Linux Poised To Remove Decade-Old EXOFS File-System
Written by Michael Larabel in Linux Storage on 12 November 2018 at 05:19 AM EST. 9 Comments
LINUX STORAGE --
The Linux kernel will likely be doing away with EXOFS, a file-system that had been around since the Linux 2.6.30 days.

EXOFS is a file-system originally derived from EXT2 file-system code for basing it on an external object store. This object-based file-system was originally developed by IBM.

Veteran kernel developer Christoph Hellwig is now seeking to remove the EXOFS object-based file-system on the basis of it being "just a simple example without real life users."

Along with nuking EXOFS the remaining SCSI OSD (Object-based Storage Device) T10 command set code that really didn't see real adoption either.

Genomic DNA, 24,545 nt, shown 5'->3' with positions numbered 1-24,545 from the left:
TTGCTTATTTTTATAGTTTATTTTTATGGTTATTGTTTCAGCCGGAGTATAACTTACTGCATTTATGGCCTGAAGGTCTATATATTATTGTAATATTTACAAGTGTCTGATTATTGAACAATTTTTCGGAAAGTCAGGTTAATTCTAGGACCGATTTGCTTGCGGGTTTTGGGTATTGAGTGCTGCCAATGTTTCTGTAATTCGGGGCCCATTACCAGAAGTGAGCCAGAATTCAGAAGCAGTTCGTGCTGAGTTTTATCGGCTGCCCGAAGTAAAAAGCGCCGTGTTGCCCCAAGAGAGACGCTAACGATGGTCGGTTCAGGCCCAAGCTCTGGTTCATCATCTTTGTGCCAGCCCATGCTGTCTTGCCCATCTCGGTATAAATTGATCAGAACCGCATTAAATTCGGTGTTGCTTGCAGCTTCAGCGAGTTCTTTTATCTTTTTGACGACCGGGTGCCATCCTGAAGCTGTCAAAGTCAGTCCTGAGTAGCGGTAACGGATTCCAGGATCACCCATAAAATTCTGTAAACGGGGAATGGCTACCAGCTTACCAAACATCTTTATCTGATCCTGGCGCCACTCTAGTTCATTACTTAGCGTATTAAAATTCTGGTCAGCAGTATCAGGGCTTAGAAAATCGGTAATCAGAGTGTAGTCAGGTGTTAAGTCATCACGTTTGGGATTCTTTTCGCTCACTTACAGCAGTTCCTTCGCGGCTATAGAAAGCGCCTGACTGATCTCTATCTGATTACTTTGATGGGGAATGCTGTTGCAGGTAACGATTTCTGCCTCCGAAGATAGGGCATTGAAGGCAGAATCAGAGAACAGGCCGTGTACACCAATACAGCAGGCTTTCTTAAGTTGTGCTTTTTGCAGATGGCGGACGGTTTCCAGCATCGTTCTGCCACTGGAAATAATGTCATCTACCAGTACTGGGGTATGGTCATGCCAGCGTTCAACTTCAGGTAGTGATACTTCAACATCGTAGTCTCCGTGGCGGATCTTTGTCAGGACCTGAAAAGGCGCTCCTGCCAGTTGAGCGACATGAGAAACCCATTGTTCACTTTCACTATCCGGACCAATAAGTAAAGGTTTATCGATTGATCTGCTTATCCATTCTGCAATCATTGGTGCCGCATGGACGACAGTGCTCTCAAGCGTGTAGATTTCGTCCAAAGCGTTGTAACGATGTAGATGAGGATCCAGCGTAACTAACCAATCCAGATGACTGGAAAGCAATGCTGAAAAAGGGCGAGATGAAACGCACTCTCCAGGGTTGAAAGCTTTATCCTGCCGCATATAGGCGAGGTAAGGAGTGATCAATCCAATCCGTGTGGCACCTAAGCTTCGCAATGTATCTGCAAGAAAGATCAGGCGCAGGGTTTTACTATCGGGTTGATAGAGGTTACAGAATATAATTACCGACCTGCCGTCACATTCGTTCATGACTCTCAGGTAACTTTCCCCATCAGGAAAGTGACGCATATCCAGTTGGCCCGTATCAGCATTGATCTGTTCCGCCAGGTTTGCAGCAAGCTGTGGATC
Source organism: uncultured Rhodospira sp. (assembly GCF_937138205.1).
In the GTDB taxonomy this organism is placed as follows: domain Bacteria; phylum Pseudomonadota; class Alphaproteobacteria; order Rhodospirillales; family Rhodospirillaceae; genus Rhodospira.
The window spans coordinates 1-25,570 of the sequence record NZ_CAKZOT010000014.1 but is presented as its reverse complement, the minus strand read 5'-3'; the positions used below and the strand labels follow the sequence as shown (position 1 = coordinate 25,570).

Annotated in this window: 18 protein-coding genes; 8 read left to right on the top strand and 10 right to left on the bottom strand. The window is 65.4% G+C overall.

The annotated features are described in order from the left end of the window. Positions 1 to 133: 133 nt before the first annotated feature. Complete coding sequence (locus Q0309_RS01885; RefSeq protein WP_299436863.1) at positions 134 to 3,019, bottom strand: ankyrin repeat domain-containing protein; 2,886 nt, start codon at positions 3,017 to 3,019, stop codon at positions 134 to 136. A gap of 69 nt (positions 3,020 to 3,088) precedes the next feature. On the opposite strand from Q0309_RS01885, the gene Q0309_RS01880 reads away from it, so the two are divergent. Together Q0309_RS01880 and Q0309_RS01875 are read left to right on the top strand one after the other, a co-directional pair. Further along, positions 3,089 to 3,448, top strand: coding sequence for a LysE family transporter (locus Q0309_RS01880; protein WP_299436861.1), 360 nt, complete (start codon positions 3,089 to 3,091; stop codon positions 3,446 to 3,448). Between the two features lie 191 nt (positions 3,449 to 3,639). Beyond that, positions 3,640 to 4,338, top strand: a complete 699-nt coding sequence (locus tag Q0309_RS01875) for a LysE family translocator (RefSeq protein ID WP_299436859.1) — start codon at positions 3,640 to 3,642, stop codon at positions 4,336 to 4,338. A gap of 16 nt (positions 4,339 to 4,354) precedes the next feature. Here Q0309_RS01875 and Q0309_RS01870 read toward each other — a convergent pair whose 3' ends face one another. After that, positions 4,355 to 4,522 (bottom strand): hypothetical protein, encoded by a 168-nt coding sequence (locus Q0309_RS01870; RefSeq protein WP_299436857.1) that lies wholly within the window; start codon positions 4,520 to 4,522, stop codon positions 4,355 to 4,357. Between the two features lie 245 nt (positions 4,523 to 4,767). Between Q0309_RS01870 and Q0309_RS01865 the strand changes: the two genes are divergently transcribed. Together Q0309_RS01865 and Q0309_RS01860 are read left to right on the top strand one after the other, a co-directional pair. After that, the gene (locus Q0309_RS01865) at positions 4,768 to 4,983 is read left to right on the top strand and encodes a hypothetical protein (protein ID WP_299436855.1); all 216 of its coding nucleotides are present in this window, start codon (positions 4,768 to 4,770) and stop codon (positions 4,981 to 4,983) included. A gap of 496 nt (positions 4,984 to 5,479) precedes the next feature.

With this patch series to remove this old code, it cleans up a bit in the Linux kernel's block subsystem while shrinking the kernel size by more than ten thousand lines of code.
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Michael Larabel is the principal author of Phoronix.com and founded the site in 2004 with a focus on enriching the Linux hardware experience. Michael has written more than 10,000 articles covering the state of Linux hardware support, Linux performance, graphics drivers, and other topics. Michael is also the lead developer of the Phoronix Test Suite, Phoromatic, and OpenBenchmarking.org automated benchmarking software. He can be followed via Twitter or contacted via MichaelLarabel.com.

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